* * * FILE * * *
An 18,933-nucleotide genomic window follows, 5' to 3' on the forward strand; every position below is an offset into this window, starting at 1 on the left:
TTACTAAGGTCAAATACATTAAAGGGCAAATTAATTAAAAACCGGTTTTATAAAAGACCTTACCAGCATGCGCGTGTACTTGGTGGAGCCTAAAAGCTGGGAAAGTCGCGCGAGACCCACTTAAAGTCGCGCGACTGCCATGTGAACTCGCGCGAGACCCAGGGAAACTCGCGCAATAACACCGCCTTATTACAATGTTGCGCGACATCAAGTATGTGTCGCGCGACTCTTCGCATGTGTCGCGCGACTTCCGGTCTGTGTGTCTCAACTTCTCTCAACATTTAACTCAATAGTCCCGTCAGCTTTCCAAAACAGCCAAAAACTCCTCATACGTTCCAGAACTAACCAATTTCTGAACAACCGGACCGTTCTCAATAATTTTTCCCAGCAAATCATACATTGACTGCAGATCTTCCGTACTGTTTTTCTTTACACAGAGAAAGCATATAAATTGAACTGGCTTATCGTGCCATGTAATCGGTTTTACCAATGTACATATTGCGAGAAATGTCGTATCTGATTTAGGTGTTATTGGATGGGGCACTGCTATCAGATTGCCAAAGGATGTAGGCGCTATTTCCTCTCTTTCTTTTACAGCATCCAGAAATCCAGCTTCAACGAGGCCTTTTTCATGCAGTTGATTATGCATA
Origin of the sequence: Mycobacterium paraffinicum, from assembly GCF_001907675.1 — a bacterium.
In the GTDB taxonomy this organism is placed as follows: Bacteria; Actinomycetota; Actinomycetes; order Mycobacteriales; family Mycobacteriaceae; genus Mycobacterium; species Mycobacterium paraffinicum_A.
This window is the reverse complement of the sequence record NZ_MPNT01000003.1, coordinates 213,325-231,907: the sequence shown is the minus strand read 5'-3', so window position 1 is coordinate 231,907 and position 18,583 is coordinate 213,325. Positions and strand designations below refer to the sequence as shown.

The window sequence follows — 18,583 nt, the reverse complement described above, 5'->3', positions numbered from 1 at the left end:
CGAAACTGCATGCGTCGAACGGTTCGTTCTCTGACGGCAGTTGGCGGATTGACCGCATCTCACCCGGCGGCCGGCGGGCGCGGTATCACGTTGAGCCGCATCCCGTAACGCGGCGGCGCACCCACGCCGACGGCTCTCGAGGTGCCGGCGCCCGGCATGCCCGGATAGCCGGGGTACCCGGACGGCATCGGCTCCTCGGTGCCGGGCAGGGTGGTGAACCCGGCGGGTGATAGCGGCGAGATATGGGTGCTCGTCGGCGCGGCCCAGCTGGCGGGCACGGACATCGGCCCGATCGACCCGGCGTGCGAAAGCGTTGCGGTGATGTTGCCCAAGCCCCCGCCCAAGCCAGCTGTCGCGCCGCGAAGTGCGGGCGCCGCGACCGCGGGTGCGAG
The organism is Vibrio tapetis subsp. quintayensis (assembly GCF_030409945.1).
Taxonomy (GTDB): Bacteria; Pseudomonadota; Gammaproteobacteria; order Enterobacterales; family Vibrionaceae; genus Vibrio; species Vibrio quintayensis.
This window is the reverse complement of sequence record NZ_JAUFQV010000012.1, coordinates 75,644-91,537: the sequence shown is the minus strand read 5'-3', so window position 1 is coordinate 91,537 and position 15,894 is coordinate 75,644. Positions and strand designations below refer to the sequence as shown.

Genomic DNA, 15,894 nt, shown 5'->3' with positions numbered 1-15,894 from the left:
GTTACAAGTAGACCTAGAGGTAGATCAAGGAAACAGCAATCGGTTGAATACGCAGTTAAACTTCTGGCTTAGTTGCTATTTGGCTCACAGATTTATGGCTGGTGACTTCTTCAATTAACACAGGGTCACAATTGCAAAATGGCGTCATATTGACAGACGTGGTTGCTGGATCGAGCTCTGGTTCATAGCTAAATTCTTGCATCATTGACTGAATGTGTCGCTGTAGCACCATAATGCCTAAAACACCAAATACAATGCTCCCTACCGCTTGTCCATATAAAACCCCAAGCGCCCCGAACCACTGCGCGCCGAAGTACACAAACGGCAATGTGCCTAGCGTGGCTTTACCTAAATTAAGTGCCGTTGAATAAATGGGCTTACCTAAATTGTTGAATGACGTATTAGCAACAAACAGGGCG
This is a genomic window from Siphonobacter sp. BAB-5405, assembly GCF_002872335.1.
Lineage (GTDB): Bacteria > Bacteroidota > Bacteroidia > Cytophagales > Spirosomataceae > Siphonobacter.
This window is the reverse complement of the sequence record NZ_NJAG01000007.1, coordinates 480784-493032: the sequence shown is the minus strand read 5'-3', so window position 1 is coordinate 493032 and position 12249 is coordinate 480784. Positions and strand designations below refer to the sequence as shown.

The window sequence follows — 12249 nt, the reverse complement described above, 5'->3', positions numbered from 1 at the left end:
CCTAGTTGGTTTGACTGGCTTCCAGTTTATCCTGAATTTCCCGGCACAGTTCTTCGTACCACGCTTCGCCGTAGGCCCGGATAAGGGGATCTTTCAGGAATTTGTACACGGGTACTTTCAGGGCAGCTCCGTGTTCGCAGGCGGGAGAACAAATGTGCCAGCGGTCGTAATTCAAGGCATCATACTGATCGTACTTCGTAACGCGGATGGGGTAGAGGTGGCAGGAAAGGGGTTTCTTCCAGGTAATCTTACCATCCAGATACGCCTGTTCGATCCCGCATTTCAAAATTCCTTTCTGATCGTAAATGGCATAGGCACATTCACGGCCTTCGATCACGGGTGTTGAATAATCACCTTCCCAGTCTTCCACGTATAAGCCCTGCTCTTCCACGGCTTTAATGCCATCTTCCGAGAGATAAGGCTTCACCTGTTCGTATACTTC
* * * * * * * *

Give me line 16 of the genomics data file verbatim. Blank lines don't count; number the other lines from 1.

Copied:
The window sequence follows — 12249 nt, the reverse complement described above, 5'->3', positions numbered from 1 at the left end: